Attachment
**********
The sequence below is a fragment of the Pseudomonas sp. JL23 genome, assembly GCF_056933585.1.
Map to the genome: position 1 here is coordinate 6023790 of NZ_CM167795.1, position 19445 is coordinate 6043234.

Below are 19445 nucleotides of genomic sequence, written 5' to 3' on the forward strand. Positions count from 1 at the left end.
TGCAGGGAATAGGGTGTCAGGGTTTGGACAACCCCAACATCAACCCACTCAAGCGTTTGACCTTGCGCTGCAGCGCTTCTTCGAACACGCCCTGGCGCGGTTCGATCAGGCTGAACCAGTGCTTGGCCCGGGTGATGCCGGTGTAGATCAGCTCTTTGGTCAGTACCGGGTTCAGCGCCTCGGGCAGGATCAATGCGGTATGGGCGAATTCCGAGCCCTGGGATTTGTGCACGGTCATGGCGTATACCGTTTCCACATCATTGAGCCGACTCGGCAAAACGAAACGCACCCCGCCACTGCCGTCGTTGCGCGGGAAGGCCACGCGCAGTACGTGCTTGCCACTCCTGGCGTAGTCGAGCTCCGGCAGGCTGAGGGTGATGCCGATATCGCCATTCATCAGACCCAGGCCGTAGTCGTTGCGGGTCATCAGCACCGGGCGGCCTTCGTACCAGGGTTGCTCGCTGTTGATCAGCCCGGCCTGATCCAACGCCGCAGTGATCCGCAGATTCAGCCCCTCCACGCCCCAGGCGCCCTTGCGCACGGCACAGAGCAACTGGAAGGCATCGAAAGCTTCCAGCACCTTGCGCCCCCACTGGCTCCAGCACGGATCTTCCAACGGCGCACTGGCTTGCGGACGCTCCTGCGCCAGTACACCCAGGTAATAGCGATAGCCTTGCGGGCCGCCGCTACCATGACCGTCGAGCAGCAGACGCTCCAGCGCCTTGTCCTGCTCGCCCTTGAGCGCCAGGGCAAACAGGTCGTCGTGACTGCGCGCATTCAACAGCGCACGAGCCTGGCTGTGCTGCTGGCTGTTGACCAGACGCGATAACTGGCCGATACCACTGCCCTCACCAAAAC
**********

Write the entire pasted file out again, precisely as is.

The sequence below is a fragment of the Pseudomonas sp. JL23 genome, assembly GCF_056933585.1.
Map to the genome: position 1 here is coordinate 6023790 of NZ_CM167795.1, position 19445 is coordinate 6043234.

Below are 19445 nucleotides of genomic sequence, written 5' to 3' on the forward strand. Positions count from 1 at the left end.
TGCAGGGAATAGGGTGTCAGGGTTTGGACAACCCCAACATCAACCCACTCAAGCGTTTGACCTTGCGCTGCAGCGCTTCTTCGAACACGCCCTGGCGCGGTTCGATCAGGCTGAACCAGTGCTTGGCCCGGGTGATGCCGGTGTAGATCAGCTCTTTGGTCAGTACCGGGTTCAGCGCCTCGGGCAGGATCAATGCGGTATGGGCGAATTCCGAGCCCTGGGATTTGTGCACGGTCATGGCGTATACCGTTTCCACATCATTGAGCCGACTCGGCAAAACGAAACGCACCCCGCCACTGCCGTCGTTGCGCGGGAAGGCCACGCGCAGTACGTGCTTGCCACTCCTGGCGTAGTCGAGCTCCGGCAGGCTGAGGGTGATGCCGATATCGCCATTCATCAGACCCAGGCCGTAGTCGTTGCGGGTCATCAGCACCGGGCGGCCTTCGTACCAGGGTTGCTCGCTGTTGATCAGCCCGGCCTGATCCAACGCCGCAGTGATCCGCAGATTCAGCCCCTCCACGCCCCAGGCGCCCTTGCGCACGGCACAGAGCAACTGGAAGGCATCGAAAGCTTCCAGCACCTTGCGCCCCCACTGGCTCCAGCACGGATCTTCCAACGGCGCACTGGCTTGCGGACGCTCCTGCGCCAGTACACCCAGGTAATAGCGATAGCCTTGCGGGCCGCCGCTACCATGACCGTCGAGCAGCAGACGCTCCAGCGCCTTGTCCTGCTCGCCCTTGAGCGCCAGGGCAAACAGGTCGTCGTGACTGCGCGCATTCAACAGCGCACGAGCCTGGCTGTGCTGCTGGCTGTTGACCAGACGCGATAACTGGCCGATACCACTGCCCTCACCAAAAC